Stage 15 of the Tour de France was billed as a day for the sprinters but the fast men would have to make it over a tough second category climb if they wanted to contest the bunch gallop at the end. Mark Cavendish was dropped but André Greipel (Lotto-Soudal) made it through and beat John Degenkolb (Giant-Alpecin) in the sprint. Peter Sagan (Tinkoff-Saxo) came fourth after already spending the day in the break and ensuring his place in the green jersey.
The GC riders made it through unscathed as they all came home on the same time.
André Greipel (Lotto-Soudal)
"The key factor today was suffering from kilometre zero right until the end. The whole team from kilometre zero kept me out of the wind and tried to keep me in the group. I worked really hard to stay with the bunch but in the end we made it perfect to keep me in a good position for the sprint and I just went full gas in the last 250 metres and kept it until the line and I’m really proud of my team and also of myself."
Peter Sagan (Tinkoff-Saxo)
When asked why he went in the day's breakaway by French Eurosport, Sagan replied, "Why not? Because I doubted it was too hard of a stage for the sprinters. I said it was also too hard to control from the start. I went with a group of 15 guys and thought maybe it would be good. I thought OK, if I have to suffer in the climb, the sprinters also have to suffer in the climbs'. In the last climb, the group was very close and I just waited for the group after I led the sprint. I felt OK for the sprint, but it was a crazy sprint in the finish."
After leaving the breakaway, Sagan punctured and had a curious run-in with a camera motorbike. "The video camera was there and he was shoving past me. My car was behind the motorbike, the motorbike stopped 10m from me and he blocked the car. Everyone was angry. The mechanic just threw the bottle."
Chris Froome (Team Sky)
“It was a good day out there and a great atmosphere out on the roads. There were no unfortunate incidents today. We’re here to do a job and obviously that takes precedence. What happened yesterday was unfortunate and hopefully that’s not going to happen again now.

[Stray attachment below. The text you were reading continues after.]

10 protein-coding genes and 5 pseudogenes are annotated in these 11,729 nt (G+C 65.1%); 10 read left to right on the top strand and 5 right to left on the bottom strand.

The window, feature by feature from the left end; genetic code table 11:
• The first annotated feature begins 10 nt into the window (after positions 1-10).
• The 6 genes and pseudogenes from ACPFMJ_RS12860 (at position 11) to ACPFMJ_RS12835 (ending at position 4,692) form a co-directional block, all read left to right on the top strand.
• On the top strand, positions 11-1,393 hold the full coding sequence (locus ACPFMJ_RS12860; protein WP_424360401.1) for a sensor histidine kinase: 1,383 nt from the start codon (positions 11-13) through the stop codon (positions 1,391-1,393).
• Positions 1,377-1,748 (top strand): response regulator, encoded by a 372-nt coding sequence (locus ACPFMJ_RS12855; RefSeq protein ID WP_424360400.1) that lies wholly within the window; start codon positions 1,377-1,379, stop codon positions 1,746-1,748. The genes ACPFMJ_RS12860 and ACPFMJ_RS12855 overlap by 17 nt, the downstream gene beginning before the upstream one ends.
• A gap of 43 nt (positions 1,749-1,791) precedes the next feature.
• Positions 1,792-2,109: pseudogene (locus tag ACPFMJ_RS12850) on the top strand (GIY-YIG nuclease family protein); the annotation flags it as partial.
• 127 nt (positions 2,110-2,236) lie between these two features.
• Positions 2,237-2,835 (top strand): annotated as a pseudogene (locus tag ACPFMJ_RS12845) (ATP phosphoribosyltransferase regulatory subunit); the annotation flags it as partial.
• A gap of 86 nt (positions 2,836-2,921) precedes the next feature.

“If you think, before the Champs Élysées we’ve got five real racing stages left so we’re really into the tail end of the race now. You can see the tired bodies out there on the road. I think we’re in an extremely fortunate position, we’ve still got nine riders, everyone is fit and healthy. We’re just hoping to get through to the next rest day and then go for the last part of the race.”
Koen de Kort (Giant-Alpecin)
"I haven’t been able to speak to [John Degenkolb] yet but we missed Ramon Sinkledam in the sprint train now. He was very important for that but unfortunately he had to abandon yesterday. We decided to put him on the wheel of Greipel. I think that he was in the right spot but I’m not sure sure exactly what happened in the sprint but I think that Greipel was better by the looks of it.
I think we had one stage where we completely took control. Today we sat back a little more and had the right guy in the break with Simon Geschke. I think it was a good day for us where we didn’t have work too much. We’ll see what happens but it would still be nice to get that victory. We are running thin in sprint opportunities but we’ll see how we feel and we’ll try for tomorrow.
Michael Matthews (Orica-GreenEdge)
After having heated words with Cofidis rider Christophe Laporte
“There’s people doing crazy things in finals for no reason. It’s just making it unsafe for the rest of the riders. Using head and elbows and everything. It’s just not safe racing, really.
“Yeah, definitely (had a chance to win) but when riders ride crazy like this it puts too much risk in the bunch sprints. When you’re trying to sprint at 70k an hour and someone head-butts yous that makes things quite dangerous.”
Adam Yates (Orica-GreenEdge)
“I got into the first break and there was 27 riders and there wasn’t much co-operation, there was a lot of guys sitting on. Then there was a little climb and nine of us got away and we worked pretty good all day, everybody committed and it was a strong group of guys but the teams in the peloton weren’t happy with it so we got caught back.
“The group wasn’t big enough, you need about 15 guys all working really well but that’s how it goes.”
Tejay van Garderen (BMC)
“We knew there was some narrow passages and a lot of roundabouts coming into the final kilometres, so we just wanted to make sure we were in the front and out of trouble. Today was another brutal day. It might not have looked like it, but it was full gas from the start, really aggressive and.
“I’m still feeling good and confident for the Alps. I think the Alps are more suited to my characteristics as a rider. We’re really strong. We’re one unit. Tomorrow is another day pretty suited to Greg [Van Avermaet]. I definitely need to stay out of trouble. The Col de Manse in particular has been known to cause some trouble. But I think if we can get through tomorrow and then to the rest day we’ll be ready to tackle the Alps.”
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